Bart Simpson in Bosnia - new TPQ - Rumeli Observer blog

08 November 2007
Miroslav Lajcak European Union Milorad Dodik

Miroslav Lajcak


Milorad Dodik

Dear friends of ESI,

Yesterday the deputy prime minister of Serbia travelled to Brussels to initial a Stabilisation and Association Agreement (SAA) with the European Union. A few days earlier (31 October) the European Union announced that the same would not be possible for Bosnia and Herzegovina because of the country's failure to agree on a police reform that would conform to "European standards". As a result Bosnia now finds itself at the very end of the queue moving towards distant EU membership: behind Croatia, Turkey, Macedonia, but also behind Albania, Montenegro and Serbia.

As tensions rise in the Balkans the exercise of European soft power remains central to the stability of the region. However, as recent events show it would be a mistake to take it for granted. The way the international community is currently acting in Bosnia is decreasing, not increasing prospects for stability.

Today Bosnia is engulfed by a bitter power struggle between the OHR and the Bosnian Serb authorities. This came to a head when the Bosnian prime minister Nikola Spiric resigned recently arguing that "it doesn't matter if I am the head of that state, or Bart Simpson." It is also, as we argue in a new ESI discussion paper - The worst in class - how the international protectorate hurts the European future of Bosnia and Herzegovina - an unnecessary quarrel.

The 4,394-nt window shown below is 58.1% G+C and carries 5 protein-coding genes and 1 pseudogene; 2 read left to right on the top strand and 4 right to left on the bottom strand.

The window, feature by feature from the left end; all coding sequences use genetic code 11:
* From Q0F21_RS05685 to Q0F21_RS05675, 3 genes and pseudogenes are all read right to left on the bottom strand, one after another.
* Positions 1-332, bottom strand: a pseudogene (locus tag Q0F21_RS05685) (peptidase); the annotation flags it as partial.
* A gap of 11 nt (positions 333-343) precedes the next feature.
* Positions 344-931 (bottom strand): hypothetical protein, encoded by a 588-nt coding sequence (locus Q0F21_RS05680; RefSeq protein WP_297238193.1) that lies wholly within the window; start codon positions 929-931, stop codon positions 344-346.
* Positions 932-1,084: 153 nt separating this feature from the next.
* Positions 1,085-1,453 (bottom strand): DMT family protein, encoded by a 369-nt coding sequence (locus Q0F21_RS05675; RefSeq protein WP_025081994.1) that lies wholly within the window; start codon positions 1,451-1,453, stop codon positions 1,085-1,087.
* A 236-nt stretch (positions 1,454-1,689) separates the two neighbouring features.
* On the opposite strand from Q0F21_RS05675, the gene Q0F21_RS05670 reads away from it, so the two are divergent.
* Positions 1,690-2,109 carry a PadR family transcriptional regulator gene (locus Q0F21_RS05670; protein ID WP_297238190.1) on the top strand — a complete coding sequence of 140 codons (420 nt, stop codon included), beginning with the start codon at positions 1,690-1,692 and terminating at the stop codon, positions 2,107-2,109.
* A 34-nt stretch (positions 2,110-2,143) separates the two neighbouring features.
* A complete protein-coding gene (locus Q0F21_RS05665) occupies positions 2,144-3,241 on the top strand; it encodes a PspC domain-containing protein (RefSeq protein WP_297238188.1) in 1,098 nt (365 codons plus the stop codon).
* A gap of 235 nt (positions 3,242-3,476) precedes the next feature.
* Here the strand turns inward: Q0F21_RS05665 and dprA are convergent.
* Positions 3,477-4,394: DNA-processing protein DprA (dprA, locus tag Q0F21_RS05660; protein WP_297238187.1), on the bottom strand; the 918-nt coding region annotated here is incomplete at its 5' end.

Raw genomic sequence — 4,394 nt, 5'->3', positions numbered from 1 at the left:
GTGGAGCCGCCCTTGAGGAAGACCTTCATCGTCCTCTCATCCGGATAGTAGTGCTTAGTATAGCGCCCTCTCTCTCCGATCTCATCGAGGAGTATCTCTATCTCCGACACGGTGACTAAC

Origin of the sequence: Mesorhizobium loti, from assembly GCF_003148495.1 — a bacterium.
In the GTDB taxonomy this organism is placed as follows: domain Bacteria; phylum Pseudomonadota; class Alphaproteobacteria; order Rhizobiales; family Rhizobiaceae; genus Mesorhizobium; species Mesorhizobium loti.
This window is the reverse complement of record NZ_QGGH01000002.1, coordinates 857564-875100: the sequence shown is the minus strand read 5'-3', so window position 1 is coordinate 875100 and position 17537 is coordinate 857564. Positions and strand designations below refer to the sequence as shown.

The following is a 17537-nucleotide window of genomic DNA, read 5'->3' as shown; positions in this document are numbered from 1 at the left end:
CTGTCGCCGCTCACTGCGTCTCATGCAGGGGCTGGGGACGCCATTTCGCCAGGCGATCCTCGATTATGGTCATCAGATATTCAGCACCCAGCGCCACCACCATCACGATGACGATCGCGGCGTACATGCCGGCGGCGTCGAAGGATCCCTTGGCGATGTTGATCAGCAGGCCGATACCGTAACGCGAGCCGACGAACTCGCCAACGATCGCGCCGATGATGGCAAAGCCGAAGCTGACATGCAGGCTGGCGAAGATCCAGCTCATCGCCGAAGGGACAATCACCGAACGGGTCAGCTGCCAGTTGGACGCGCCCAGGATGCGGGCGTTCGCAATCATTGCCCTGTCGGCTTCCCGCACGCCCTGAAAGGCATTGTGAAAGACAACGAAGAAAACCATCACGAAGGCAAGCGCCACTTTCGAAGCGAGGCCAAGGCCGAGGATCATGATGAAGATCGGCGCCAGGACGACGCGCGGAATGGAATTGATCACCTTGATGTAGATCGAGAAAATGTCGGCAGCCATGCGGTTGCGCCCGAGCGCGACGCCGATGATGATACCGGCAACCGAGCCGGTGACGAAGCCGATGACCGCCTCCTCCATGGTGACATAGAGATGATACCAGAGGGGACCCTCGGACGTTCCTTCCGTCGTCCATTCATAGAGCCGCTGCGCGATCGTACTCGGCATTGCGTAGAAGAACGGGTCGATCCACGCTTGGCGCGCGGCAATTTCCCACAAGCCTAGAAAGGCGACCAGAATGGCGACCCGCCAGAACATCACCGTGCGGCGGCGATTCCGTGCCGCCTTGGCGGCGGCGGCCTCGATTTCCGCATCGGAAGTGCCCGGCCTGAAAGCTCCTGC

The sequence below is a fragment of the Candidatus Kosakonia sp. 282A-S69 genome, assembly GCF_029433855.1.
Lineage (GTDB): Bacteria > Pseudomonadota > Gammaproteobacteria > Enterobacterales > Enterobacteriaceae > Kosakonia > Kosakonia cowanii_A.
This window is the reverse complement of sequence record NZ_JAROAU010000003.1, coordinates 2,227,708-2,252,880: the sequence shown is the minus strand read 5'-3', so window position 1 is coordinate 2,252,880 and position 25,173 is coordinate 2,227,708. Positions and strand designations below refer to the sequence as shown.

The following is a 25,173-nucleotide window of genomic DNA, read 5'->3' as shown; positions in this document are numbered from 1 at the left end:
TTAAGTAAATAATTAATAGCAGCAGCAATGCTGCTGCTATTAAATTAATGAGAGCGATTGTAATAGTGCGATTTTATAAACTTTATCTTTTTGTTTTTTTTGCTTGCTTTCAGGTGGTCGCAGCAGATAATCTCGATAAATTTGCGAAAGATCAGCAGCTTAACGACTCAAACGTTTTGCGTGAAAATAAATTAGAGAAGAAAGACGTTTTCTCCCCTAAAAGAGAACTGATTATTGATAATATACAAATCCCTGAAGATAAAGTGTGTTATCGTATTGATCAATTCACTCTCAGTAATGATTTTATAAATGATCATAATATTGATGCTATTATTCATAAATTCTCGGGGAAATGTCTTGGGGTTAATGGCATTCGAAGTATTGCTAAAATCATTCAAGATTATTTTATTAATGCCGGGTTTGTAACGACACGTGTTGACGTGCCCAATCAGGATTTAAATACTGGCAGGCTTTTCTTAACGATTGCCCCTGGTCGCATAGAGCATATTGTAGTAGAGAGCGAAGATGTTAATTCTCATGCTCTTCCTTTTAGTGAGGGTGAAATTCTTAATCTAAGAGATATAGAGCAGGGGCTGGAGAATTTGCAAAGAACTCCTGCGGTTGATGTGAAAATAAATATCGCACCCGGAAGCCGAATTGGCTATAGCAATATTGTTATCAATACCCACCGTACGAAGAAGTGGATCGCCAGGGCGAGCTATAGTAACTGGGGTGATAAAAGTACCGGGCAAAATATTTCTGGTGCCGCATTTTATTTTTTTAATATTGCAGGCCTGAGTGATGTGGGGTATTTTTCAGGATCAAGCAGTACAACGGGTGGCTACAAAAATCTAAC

Our paper looks at numerous myths surrounding the issue of Bosnian police reform: the notion that Bosnia has an overwhelming problem with organised crime (for which there is little evidence); that there is an absence of Bosnian police structures at the level of the central state (which is on longer true); and that opposition to current international proposals means opposition to European standards of policing (which is disputed by the most serious EU-funded study of the issue).

As a way out of the current crisis a transparent debate on all aspects of police reform is required. In the meantime, we urge the EU to rethink its policy of holding up the signature of an SAA with Bosnia over an issue where Bosnia has made significantly more progress than many of its neighbours, including Serbia.

New Turkish Policy Quarterly on Central Eurasia

While ESI senior analyst Nigar Goksel undertakes research in Armenia and Georgia she also still finds time to edit a new version of Turkish Policy Quarterly: this time the topic is Faultlines Emerging in Central Eurasia.

Contributors to this latest issue include Hikmet Cetin, Donald Jensen, Amjad Atallah and Katja Gersak. We hope you enjoy their articles.

Rumeli Observer

Rumeli Observer: blog

As a recent Open Society Fellow. I am supposed to give presentations on a variety of topics across Europe in the coming 12 months. Next week there will be two presentations in Berlin, one (in German) on Turkey and another (in English) on Empire or Enlargement: The EU, Kosovo and Bosnia. If you are around, please drop in.

I also launched an Open Society Fellow blog - the Rumeli Observer. Recent topics included the gatecrashing principle and Albanian pre-accession diplomacy, the perils of speaking the truth in Serbia and the self-confidence of the Serbian Radical Party. If you are interested please join me and provide feedback.

Best wishes,

Gerald Knaus

Gerald Knaus

Gerald Knaus